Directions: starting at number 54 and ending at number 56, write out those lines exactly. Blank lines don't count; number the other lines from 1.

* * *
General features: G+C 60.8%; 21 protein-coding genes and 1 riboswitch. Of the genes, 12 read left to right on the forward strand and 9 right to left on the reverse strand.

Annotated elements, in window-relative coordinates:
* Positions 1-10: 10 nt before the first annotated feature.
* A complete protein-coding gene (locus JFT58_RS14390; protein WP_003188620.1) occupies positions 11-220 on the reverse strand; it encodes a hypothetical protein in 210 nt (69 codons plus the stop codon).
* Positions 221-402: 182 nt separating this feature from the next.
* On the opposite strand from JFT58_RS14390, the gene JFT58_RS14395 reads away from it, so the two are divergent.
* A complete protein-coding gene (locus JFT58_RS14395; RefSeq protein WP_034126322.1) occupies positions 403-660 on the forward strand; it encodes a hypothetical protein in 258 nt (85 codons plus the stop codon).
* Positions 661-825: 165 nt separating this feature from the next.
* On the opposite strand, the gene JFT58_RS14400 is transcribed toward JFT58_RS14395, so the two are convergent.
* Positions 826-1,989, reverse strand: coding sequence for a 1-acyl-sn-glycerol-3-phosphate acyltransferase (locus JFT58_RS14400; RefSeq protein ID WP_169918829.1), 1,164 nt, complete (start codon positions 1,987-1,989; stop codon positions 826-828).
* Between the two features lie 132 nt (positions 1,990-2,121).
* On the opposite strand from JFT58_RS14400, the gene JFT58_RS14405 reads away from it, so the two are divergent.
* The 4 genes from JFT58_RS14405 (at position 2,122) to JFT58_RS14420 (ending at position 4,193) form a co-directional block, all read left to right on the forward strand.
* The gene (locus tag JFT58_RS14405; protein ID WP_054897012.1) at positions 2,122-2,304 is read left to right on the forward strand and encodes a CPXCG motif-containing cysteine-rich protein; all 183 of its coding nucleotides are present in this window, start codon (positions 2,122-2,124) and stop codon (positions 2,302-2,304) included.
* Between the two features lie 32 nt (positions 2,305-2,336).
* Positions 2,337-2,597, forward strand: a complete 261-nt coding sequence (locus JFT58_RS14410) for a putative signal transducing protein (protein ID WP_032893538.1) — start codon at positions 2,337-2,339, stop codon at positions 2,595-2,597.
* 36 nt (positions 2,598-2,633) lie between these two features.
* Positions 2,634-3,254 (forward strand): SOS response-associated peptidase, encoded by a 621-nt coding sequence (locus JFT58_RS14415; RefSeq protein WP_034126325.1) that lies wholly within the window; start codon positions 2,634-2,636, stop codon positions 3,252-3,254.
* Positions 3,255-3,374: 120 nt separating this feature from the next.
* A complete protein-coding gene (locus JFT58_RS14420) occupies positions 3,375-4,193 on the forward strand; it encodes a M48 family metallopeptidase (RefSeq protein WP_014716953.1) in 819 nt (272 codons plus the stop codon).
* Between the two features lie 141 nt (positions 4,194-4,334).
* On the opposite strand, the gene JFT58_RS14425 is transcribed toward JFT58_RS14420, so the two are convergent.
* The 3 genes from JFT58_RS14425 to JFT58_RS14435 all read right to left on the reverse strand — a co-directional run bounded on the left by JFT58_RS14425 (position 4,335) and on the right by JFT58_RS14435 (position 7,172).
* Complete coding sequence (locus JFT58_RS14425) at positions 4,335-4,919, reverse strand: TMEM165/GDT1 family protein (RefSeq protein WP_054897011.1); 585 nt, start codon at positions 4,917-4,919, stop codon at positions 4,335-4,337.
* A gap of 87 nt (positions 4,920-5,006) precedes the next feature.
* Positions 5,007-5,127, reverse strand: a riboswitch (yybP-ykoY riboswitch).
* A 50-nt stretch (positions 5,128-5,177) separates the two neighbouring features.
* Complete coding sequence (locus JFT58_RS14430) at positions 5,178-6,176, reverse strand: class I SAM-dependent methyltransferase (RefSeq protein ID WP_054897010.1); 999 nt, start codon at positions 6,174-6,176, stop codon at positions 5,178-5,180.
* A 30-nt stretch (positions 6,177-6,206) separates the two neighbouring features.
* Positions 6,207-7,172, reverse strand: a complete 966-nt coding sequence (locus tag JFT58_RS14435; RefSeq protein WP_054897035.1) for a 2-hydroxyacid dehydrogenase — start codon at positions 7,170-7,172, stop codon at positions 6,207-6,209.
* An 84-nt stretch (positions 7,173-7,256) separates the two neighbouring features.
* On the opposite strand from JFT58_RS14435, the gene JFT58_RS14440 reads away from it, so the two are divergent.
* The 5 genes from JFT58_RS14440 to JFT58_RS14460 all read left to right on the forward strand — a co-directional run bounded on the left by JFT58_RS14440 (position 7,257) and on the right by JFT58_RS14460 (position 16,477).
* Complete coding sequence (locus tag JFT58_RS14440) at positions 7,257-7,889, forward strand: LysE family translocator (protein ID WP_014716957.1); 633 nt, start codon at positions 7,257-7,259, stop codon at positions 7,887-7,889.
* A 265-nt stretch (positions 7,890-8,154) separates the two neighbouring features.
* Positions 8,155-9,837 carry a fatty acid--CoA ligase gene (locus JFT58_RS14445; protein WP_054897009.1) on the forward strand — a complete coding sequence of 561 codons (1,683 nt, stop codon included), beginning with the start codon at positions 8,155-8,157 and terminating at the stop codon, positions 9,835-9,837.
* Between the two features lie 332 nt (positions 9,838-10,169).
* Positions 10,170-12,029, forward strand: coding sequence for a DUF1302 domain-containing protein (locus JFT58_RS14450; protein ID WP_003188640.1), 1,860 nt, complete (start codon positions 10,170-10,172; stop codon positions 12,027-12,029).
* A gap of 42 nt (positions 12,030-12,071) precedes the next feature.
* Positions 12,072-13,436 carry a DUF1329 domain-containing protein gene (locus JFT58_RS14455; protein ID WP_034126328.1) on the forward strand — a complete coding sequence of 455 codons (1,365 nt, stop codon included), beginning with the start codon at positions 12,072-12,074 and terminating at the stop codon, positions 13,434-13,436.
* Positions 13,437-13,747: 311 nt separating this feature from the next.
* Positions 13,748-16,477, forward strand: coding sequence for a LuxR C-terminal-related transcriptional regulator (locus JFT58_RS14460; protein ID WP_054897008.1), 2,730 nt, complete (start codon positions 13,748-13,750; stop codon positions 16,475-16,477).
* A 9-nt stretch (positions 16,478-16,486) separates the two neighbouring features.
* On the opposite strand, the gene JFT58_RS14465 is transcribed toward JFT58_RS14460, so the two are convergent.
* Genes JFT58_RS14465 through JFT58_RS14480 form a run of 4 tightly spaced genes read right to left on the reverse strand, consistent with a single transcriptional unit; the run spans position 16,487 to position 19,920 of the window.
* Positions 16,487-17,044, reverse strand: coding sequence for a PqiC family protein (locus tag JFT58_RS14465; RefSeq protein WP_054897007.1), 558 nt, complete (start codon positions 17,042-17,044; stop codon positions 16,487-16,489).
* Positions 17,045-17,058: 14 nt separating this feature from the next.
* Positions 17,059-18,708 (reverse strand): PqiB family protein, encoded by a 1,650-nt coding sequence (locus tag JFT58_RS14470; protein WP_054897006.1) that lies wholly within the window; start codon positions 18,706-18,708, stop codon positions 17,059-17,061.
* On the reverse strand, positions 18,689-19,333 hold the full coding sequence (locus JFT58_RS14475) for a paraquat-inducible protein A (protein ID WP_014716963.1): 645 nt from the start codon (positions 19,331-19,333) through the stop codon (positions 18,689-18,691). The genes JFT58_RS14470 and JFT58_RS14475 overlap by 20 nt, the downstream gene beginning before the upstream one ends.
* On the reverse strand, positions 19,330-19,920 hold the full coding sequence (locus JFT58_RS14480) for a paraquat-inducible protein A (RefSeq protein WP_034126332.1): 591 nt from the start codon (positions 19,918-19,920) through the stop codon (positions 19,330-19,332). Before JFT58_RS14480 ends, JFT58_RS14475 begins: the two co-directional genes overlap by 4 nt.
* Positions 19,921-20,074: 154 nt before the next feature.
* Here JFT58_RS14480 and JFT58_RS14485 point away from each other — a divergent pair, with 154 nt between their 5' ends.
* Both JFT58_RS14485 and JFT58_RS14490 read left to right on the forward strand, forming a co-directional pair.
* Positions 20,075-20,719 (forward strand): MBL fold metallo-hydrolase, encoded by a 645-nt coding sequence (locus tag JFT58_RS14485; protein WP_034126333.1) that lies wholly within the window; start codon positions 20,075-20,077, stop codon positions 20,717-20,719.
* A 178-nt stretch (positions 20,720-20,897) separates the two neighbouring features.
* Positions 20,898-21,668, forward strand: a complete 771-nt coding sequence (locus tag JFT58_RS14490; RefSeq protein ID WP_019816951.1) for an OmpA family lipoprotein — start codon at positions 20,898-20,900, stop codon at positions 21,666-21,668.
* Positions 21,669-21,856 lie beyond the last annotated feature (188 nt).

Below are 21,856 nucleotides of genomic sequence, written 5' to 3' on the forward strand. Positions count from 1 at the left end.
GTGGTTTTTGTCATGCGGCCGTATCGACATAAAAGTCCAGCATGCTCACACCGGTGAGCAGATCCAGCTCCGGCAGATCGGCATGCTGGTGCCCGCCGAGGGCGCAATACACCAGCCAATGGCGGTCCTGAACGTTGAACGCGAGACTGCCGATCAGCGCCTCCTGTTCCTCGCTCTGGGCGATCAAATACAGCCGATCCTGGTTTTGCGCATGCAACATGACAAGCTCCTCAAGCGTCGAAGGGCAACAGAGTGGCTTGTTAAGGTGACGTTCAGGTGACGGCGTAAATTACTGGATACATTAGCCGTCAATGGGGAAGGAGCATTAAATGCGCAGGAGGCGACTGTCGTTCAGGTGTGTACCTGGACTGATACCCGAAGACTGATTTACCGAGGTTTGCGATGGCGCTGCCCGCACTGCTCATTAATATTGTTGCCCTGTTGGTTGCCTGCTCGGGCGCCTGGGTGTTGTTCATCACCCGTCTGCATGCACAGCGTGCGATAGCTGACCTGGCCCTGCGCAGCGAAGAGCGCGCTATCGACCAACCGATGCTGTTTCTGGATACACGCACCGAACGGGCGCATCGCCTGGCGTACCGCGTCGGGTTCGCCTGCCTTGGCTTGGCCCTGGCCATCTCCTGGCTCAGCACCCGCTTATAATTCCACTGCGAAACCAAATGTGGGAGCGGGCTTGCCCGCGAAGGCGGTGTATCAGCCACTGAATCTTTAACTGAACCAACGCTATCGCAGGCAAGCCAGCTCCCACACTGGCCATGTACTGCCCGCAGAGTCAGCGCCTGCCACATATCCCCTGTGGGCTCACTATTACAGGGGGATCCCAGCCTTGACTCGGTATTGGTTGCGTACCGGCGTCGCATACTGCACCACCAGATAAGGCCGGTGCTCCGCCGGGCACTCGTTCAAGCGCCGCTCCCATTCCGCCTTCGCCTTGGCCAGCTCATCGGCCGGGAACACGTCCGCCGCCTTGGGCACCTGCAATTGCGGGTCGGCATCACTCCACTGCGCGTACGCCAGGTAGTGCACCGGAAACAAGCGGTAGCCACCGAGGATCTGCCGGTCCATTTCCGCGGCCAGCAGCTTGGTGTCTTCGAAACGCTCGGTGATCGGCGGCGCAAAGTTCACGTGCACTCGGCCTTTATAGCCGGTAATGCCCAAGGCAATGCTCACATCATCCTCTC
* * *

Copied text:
* Positions 20,075-20,719 (forward strand): MBL fold metallo-hydrolase, encoded by a 645-nt coding sequence (locus tag JFT58_RS14485; protein WP_034126333.1) that lies wholly within the window; start codon positions 20,075-20,077, stop codon positions 20,717-20,719.
* A 178-nt stretch (positions 20,720-20,897) separates the two neighbouring features.
* Positions 20,898-21,668, forward strand: a complete 771-nt coding sequence (locus tag JFT58_RS14490; RefSeq protein ID WP_019816951.1) for an OmpA family lipoprotein — start codon at positions 20,898-20,900, stop codon at positions 21,666-21,668.